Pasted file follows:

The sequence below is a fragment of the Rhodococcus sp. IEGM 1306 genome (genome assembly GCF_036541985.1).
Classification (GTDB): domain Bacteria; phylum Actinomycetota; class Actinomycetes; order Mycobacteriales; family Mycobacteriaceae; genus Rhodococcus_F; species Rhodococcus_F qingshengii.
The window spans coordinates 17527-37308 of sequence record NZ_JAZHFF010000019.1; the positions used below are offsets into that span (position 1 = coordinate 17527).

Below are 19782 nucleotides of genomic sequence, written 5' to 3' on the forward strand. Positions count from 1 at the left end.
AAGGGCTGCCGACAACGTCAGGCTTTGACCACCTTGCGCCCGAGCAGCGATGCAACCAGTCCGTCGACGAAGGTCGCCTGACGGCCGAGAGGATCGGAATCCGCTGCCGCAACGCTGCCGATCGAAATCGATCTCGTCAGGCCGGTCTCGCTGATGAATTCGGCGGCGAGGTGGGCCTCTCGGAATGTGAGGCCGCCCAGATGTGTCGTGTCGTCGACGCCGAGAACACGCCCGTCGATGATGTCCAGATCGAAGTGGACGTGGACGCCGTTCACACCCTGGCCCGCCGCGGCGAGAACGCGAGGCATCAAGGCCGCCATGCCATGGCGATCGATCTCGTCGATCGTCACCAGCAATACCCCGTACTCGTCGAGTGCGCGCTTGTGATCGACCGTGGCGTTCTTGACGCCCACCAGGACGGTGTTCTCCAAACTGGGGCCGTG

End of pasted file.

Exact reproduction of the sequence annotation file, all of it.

The sequence below is a fragment of the Rhodococcus sp. IEGM 1306 genome (genome assembly GCF_036541985.1).
Classification (GTDB): domain Bacteria; phylum Actinomycetota; class Actinomycetes; order Mycobacteriales; family Mycobacteriaceae; genus Rhodococcus_F; species Rhodococcus_F qingshengii.
The window spans coordinates 17527-37308 of sequence record NZ_JAZHFF010000019.1; the positions used below are offsets into that span (position 1 = coordinate 17527).

Below are 19782 nucleotides of genomic sequence, written 5' to 3' on the forward strand. Positions count from 1 at the left end.
AAGGGCTGCCGACAACGTCAGGCTTTGACCACCTTGCGCCCGAGCAGCGATGCAACCAGTCCGTCGACGAAGGTCGCCTGACGGCCGAGAGGATCGGAATCCGCTGCCGCAACGCTGCCGATCGAAATCGATCTCGTCAGGCCGGTCTCGCTGATGAATTCGGCGGCGAGGTGGGCCTCTCGGAATGTGAGGCCGCCCAGATGTGTCGTGTCGTCGACGCCGAGAACACGCCCGTCGATGATGTCCAGATCGAAGTGGACGTGGACGCCGTTCACACCCTGGCCCGCCGCGGCGAGAACGCGAGGCATCAAGGCCGCCATGCCATGGCGATCGATCTCGTCGATCGTCACCAGCAATACCCCGTACTCGTCGAGTGCGCGCTTGTGATCGACCGTGGCGTTCTTGACGCCCACCAGGACGGTGTTCTCCAAACTGGGGCCGTG